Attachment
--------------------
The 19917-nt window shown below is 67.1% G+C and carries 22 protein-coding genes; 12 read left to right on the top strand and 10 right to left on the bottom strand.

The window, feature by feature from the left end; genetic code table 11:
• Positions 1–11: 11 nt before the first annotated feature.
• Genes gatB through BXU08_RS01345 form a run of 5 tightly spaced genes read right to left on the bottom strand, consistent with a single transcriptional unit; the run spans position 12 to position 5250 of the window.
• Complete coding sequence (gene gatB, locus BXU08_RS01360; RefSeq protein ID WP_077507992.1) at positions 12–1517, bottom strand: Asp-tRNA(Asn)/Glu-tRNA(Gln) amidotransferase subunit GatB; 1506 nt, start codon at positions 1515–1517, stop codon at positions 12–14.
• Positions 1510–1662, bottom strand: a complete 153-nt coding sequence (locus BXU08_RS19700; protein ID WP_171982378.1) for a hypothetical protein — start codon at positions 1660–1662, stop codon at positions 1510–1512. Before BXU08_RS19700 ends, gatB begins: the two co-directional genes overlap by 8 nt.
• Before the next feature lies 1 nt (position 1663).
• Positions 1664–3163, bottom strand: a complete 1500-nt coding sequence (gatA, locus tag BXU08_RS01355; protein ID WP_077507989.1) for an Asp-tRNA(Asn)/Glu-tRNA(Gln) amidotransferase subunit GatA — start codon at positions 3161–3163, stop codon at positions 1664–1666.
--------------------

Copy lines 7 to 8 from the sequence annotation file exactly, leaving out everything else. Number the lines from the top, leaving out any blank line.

• Before the next feature lies 1 nt (position 1663).
• Positions 1664–3163, bottom strand: a complete 1500-nt coding sequence (gatA, locus tag BXU08_RS01355; protein ID WP_077507989.1) for an Asp-tRNA(Asn)/Glu-tRNA(Gln) amidotransferase subunit GatA — start codon at positions 3161–3163, stop codon at positions 1664–1666.